It’s the bible for aircraft builders and mechanics. Everyone should have a copy of it. At least download it and have it near by on an iPad or something. You can find a copy of it here. Acceptable Methods, Techniques, and Practices – Aircraft Inspection and Repair
I had to drag my copy of the book out today. Greg and I spent a lot of time today working on the aft baffle. We started by making the most accurate template we could, which took quite a bit of time really. But we ended up with a great fit.
Then we got to thinking about how we would transfer the pattern to a sheet of aluminum stock. The foam core board is representing a thinner piece of material. Making our template more cumbersome, the forward surface of the vertical section was the plane we wanted to use, but the top of the horizontal section. Additionally, there are attach tabs that must be bent in a few different directions. All of this has to be accounted for before cutting the aluminum. This takes a bit of planning.
So we opted to transfer the foam core pattern to a paper template we could use to mark and cut the aluminum. But it’s not quite as easy as just tracing our pattern. You have to add material in strategic places to account for the material that a bend uses. This is called bend allowance, and AC 43.13 tells us how to calculate that.
My baffles are made of .025″ 2024T3. The AC tells us that 1/16″ is the minimum bend radius for this material. I don’t have a bending brake, so I will probably make my bends using 2×4 lumber, and the radius on the corners is 1/4″ so I chose that as my bend radius. I’ll save you the math because it is simple and explained in the AC, but I have to add .413″ of material to compensate for the bend.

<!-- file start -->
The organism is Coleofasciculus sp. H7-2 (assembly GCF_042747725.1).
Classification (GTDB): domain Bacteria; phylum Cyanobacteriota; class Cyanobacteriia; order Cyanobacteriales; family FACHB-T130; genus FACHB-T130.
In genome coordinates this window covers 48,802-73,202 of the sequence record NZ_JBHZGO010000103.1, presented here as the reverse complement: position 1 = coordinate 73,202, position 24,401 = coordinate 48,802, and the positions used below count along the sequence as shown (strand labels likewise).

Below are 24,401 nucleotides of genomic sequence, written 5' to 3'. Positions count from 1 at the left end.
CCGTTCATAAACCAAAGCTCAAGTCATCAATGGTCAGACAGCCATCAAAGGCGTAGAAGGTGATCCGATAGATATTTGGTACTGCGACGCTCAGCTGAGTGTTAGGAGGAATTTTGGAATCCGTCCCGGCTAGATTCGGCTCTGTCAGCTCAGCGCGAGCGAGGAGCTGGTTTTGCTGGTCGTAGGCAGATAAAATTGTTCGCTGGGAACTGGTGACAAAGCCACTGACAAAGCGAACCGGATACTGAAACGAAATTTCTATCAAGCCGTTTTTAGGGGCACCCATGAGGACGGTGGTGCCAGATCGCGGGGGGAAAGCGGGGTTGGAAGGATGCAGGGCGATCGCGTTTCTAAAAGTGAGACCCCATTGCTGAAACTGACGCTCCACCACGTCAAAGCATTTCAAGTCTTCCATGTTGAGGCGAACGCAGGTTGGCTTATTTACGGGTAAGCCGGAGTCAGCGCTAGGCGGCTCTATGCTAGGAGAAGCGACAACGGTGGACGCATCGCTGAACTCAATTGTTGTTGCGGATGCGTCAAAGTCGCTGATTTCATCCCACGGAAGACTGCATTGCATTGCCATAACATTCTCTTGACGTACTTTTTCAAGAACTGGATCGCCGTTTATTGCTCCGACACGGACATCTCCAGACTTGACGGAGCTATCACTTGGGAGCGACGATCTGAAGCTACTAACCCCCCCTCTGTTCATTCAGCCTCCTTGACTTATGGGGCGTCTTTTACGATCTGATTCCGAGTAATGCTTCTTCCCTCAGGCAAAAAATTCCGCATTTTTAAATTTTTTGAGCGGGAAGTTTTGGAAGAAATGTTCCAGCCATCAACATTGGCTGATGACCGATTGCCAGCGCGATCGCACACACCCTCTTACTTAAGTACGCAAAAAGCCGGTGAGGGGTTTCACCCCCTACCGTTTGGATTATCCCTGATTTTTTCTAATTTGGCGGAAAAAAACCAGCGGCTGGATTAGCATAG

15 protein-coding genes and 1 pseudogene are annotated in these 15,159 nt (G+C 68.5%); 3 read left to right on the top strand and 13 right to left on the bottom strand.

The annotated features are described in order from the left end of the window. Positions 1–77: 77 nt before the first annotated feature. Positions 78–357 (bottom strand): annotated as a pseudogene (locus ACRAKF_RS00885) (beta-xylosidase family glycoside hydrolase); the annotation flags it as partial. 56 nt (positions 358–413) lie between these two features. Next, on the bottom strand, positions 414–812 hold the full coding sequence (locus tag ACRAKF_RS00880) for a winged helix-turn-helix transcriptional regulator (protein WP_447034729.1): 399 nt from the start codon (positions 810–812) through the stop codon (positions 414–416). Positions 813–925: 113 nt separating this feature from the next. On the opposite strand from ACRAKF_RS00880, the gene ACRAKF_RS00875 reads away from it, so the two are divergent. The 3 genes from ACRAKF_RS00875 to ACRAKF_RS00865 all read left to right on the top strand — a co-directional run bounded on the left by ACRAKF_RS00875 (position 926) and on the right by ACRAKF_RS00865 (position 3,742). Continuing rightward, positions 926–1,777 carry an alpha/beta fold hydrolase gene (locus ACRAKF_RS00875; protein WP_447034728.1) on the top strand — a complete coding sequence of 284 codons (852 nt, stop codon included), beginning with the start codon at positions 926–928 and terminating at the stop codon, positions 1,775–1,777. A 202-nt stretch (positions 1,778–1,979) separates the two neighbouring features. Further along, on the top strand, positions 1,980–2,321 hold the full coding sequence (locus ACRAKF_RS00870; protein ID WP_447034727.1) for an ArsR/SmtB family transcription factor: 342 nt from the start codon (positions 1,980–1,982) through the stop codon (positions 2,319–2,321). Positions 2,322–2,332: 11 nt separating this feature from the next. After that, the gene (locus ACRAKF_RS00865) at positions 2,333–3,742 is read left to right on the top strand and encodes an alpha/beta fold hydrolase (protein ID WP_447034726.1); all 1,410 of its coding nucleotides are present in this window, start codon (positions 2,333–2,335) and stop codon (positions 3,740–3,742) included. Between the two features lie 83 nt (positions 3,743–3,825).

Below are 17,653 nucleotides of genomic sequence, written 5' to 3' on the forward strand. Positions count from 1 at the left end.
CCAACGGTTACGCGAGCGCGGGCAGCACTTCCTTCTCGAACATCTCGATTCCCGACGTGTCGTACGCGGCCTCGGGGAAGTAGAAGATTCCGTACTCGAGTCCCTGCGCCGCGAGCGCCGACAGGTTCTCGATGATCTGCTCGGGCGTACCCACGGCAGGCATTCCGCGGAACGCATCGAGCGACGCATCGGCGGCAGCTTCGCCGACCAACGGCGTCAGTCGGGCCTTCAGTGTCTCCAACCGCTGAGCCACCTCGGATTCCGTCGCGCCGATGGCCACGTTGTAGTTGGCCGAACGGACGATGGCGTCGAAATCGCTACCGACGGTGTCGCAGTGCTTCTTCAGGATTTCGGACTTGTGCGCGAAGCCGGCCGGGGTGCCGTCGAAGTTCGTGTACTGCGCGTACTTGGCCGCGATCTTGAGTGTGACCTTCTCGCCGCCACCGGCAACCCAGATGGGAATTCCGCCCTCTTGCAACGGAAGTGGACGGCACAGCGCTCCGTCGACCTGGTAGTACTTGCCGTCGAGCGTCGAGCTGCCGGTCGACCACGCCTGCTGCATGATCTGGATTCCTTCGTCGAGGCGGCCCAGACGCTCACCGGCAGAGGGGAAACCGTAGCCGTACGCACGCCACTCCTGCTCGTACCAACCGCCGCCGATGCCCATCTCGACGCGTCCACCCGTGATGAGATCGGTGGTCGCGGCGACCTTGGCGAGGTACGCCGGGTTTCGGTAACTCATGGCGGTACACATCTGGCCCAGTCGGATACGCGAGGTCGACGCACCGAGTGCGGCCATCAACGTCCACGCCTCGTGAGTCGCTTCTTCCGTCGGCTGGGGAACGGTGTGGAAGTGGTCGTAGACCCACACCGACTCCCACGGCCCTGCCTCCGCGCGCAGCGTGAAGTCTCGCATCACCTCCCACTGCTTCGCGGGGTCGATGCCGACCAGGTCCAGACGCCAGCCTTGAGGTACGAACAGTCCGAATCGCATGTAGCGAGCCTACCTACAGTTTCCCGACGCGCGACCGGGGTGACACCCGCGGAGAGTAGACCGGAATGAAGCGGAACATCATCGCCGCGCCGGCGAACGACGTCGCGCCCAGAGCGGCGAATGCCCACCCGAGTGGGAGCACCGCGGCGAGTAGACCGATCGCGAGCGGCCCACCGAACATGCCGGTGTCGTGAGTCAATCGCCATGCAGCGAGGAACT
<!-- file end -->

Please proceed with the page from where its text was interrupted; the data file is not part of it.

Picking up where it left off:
Not only do you have to calculate the bend allowance, but you also need to calculate the set back and the sight line. The sight line is the mark you line up in a bending brake so the bend comes out in the proper place. AC 43.13, again, walks you through this. So I’ll save the math, but here is how it looks on my template. We had to do this for the main bend as well as all the tabs on the baffle. There will be a total of 3 bends.
Note that I just realized my template is marked wrong. The bend allowance is marked correctly, it is the .413 high area between the two darker lines. The sight line is marked wrong. It is actually the middle line. It is slightly offset from center of the bend allowance, and is dependent on which side you will clamp in the bending brake (or between 2x4s). In my setup, the sight line is the distance of the radius, 1/4″, from the side being clamped.
Next we will cut the template out and then trace and cut it out of aluminum. Then we will see if all the math and templates did their trick. If not, I’ll resort to a more rudimentary method.
In between steps of the baffle art project, Greg worked on making a new oil cooler mounting bracket. It is pretty much done, we just need to cut off some material to make it smaller and lighter. We had to make a new bracket to move the oil cooler slightly. We wanted to have room for a few other components and will have better airflow through the cooler mounting it as low in the cowl as possible.
Lastly, Sean stopped by. He did some final fitting of the seats, both front and rear. He says he will be able to finish them up this week and on Sunday we should have a finished product. I can’t wait.
Not too bad for a single day in the Garaggio. Night.